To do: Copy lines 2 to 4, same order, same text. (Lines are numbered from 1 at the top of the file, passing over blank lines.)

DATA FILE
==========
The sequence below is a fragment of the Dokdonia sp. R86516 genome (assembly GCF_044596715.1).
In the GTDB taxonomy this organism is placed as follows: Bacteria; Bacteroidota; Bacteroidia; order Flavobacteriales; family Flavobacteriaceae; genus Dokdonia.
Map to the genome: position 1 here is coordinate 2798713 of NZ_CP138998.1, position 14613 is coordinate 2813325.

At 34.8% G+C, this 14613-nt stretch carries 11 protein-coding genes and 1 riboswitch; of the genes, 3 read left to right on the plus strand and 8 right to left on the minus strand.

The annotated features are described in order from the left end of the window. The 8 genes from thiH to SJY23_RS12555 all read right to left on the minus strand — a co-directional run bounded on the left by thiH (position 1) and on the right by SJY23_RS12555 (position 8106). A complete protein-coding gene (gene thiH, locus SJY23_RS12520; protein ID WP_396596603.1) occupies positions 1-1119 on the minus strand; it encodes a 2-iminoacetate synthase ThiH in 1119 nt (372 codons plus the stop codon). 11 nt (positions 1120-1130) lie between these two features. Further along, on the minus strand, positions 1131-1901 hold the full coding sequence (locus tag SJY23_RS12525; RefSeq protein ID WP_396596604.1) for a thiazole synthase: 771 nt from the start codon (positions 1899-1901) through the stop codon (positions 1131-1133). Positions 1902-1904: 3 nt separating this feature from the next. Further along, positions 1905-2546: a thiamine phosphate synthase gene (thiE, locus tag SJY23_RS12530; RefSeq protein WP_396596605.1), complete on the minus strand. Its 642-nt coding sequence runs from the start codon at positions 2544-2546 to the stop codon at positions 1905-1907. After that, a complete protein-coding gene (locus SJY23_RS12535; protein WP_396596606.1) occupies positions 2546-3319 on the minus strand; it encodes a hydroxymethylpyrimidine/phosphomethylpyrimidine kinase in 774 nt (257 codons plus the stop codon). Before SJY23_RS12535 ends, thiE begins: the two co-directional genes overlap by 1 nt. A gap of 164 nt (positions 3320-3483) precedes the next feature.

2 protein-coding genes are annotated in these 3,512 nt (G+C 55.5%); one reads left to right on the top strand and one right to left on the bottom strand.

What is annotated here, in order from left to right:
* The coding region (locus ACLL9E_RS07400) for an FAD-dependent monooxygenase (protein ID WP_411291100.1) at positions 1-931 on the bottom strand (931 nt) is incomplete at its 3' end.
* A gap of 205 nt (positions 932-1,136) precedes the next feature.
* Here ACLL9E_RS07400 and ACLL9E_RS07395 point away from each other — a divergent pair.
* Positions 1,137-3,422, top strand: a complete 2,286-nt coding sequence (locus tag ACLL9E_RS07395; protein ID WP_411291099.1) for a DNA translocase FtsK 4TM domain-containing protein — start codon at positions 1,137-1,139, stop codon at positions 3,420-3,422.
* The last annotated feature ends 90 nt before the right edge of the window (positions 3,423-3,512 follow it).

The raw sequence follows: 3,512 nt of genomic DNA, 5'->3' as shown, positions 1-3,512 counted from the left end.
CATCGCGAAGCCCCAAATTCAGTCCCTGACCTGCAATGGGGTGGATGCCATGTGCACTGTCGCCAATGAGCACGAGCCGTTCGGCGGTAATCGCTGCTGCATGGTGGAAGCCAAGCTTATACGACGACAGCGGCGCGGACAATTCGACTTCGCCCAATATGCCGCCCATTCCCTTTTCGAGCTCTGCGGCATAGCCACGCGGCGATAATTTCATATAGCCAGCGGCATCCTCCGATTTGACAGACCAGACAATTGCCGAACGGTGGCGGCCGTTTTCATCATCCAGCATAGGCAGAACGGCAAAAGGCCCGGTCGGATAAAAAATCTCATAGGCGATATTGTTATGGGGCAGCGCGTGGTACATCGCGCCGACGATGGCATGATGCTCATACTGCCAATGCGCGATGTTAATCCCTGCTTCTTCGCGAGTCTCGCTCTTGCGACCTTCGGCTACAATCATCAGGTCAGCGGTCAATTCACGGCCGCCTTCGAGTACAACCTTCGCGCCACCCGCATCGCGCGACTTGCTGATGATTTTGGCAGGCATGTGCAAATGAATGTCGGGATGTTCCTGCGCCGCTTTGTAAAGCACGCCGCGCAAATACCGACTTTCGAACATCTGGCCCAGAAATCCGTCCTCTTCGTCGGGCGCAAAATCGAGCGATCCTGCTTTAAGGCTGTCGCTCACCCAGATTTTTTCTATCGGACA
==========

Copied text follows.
In the GTDB taxonomy this organism is placed as follows: Bacteria; Bacteroidota; Bacteroidia; order Flavobacteriales; family Flavobacteriaceae; genus Dokdonia.
Map to the genome: position 1 here is coordinate 2798713 of NZ_CP138998.1, position 14613 is coordinate 2813325.

At 34.8% G+C, this 14613-nt stretch carries 11 protein-coding genes and 1 riboswitch; of the genes, 3 read left to right on the plus strand and 8 right to left on the minus strand.